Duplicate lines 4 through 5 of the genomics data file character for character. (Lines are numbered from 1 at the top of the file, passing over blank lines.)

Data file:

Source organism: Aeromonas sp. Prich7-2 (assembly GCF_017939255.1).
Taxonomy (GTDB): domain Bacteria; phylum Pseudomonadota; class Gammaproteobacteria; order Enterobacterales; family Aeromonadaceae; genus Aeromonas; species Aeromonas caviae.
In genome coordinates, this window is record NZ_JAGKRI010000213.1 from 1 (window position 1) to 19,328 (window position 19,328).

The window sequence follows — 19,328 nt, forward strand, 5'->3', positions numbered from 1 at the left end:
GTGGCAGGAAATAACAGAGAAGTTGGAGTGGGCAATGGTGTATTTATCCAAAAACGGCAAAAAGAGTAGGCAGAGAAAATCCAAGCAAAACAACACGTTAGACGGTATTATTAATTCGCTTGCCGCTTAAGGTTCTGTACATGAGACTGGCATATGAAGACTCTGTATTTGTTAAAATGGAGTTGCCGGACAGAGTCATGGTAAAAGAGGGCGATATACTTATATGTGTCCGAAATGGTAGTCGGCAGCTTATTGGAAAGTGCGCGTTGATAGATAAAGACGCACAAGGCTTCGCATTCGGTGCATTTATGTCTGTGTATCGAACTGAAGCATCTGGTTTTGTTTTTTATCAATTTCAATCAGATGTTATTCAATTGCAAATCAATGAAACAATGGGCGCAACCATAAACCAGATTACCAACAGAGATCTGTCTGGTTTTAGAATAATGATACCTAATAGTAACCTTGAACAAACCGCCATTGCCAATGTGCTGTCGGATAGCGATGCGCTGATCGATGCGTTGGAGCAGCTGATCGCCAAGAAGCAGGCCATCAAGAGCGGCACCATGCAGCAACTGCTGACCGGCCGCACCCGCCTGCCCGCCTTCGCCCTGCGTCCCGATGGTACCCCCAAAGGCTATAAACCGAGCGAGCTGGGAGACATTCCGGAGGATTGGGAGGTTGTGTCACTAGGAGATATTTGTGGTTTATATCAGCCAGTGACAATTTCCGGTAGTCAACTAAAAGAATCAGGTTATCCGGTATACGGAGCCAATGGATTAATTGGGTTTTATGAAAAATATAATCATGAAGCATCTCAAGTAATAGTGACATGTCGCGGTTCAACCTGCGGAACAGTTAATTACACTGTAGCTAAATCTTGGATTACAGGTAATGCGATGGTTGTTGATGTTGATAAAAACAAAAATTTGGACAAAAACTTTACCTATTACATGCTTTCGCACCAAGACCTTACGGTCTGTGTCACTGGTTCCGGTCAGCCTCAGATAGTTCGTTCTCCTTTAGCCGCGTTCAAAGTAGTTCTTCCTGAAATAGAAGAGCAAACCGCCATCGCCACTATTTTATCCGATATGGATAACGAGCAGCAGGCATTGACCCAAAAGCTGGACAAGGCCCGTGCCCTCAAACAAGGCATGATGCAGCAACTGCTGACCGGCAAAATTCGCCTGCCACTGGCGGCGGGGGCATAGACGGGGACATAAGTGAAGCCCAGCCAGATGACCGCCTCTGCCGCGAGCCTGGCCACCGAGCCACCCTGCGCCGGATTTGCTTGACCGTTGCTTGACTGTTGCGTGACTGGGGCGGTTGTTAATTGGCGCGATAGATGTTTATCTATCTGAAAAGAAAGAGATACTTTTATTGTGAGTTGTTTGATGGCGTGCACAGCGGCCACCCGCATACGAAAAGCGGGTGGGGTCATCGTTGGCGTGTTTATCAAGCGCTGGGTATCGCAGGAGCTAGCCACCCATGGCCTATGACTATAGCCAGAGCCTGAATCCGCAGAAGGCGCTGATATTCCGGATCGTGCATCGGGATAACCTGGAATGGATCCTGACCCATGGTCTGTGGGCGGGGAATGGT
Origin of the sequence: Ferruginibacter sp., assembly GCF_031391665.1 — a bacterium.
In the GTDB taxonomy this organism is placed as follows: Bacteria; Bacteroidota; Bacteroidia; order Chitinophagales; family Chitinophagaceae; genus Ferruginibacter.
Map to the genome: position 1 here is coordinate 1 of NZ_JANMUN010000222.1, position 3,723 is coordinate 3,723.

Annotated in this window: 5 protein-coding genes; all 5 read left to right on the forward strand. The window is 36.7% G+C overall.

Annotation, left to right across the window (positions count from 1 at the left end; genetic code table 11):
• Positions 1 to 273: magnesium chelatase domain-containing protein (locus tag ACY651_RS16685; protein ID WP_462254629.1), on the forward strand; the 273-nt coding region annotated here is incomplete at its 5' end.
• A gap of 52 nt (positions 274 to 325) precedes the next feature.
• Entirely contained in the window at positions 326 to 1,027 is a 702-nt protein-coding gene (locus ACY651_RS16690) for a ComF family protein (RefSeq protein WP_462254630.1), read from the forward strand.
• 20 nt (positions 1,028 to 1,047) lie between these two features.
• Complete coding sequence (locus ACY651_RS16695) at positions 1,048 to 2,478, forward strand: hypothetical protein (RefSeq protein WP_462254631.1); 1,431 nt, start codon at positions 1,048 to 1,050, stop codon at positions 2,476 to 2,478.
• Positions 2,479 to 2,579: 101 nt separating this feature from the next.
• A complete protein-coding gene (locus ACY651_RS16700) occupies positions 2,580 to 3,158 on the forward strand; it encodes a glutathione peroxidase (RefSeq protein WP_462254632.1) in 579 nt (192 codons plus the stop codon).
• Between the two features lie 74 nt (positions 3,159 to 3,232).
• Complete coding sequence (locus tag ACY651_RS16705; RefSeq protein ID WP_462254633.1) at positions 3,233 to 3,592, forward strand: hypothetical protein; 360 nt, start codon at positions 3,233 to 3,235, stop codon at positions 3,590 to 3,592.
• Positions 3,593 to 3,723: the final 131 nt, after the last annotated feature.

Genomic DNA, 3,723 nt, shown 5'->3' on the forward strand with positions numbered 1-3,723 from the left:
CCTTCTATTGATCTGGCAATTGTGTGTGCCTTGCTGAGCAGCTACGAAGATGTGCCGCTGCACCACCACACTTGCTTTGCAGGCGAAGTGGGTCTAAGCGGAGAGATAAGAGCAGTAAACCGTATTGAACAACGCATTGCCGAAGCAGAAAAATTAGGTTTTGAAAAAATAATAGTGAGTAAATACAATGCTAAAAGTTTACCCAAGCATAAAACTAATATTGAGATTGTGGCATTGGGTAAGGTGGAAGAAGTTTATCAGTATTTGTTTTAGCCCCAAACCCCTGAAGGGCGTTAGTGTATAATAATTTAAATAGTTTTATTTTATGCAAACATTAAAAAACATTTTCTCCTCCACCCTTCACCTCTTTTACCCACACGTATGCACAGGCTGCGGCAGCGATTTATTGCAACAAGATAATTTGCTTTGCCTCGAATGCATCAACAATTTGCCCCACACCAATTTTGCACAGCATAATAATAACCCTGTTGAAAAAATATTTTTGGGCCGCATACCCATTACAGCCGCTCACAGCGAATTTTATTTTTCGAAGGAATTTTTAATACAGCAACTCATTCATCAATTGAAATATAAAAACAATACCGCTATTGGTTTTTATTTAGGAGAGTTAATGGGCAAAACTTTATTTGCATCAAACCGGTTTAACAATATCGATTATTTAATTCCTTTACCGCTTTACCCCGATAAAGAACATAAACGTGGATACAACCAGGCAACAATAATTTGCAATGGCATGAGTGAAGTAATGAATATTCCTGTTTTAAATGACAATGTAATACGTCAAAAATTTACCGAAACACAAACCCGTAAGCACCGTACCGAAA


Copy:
The window sequence follows — 19,328 nt, forward strand, 5'->3', positions numbered from 1 at the left end:
GTGGCAGGAAATAACAGAGAAGTTGGAGTGGGCAATGGTGTATTTATCCAAAAACGGCAAAAAGAGTAGGCAGAGAAAATCCAAGCAAAACAACACGTTAGACGGTATTATTAATTCGCTTGCCGCTTAAGGTTCTGTACATGAGACTGGCATATGAAGACTCTGTATTTGTTAAAATGGAGTTGCCGGACAGAGTCATGGTAAAAGAGGGCGATATACTTATATGTGTCCGAAATGGTAGTCGGCAGCTTATTGGAAAGTGCGCGTTGATAGATAAAGACGCACAAGGCTTCGCATTCGGTGCATTTATGTCTGTGTATCGAACTGAAGCATCTGGTTTTGTTTTTTATCAATTTCAATCAGATGTTATTCAATTGCAAATCAATGAAACAATGGGCGCAACCATAAACCAGATTACCAACAGAGATCTGTCTGGTTTTAGAATAATGATACCTAATAGTAACCTTGAACAAACCGCCATTGCCAATGTGCTGTCGGATAGCGATGCGCTGATCGATGCGTTGGAGCAGCTGATCGCCAAGAAGCAGGCCATCAAGAGCGGCACCATGCAGCAACTGCTGACCGGCCGCACCCGCCTGCCCGCCTTCGCCCTGCGTCCCGATGGTACCCCCAAAGGCTATAAACCGAGCGAGCTGGGAGACATTCCGGAGGATTGGGAGGTTGTGTCACTAGGAGATATTTGTGGTTTATATCAGCCAGTGACAATTTCCGGTAGTCAACTAAAAGAATCAGGTTATCCGGTATACGGAGCCAATGGATTAATTGGGTTTTATGAAAAATATAATCATGAAGCATCTCAAGTAATAGTGACATGTCGCGGTTCAACCTGCGGAACAGTTAATTACACTGTAGCTAAATCTTGGATTACAGGTAATGCGATGGTTGTTGATGTTGATAAAAACAAAAATTTGGACAAAAACTTTACCTATTACATGCTTTCGCACCAAGACCTTACGGTCTGTGTCACTGGTTCCGGTCAGCCTCAGATAGTTCGTTCTCCTTTAGCCGCGTTCAAAGTAGTTCTTCCTGAAATAGAAGAGCAAACCGCCATCGCCACTATTTTATCCGATATGGATAACGAGCAGCAGGCATTGACCCAAAAGCTGGACAAGGCCCGTGCCCTCAAACAAGGCATGATGCAGCAACTGCTGACCGGCAAAATTCGCCTGCCACTGGCGGCGGGGGCATAGACGGGGACATAAGTGAAGCCCAGCCAGATGACCGCCTCTGCCGCGAGCCTGGCCACCGAGCCACCCTGCGCCGGATTTGCTTGACCGTTGCTTGACTGTTGCGTGACTGGGGCGGTTGTTAATTGGCGCGATAGATGTTTATCTATCTGAAAAGAAAGAGATACTTTTATTGTGAGTTGTTTGATGGCGTGCACAGCGGCCACCCGCATACGAAAAGCGGGTGGGGTCATCGTTGGCGTGTTTATCAAGCGCTGGGTATCGCAGGAGCTAGCCACCCATGGCCTATGACTATAGCCAGAGCCTGAATCCGCAGAAGGCGCTGATATTCCGGATCGTGCATCGGGATAACCTGGAATGGATCCTGACCCATGGTCTGTGGGCGGGGAATGGT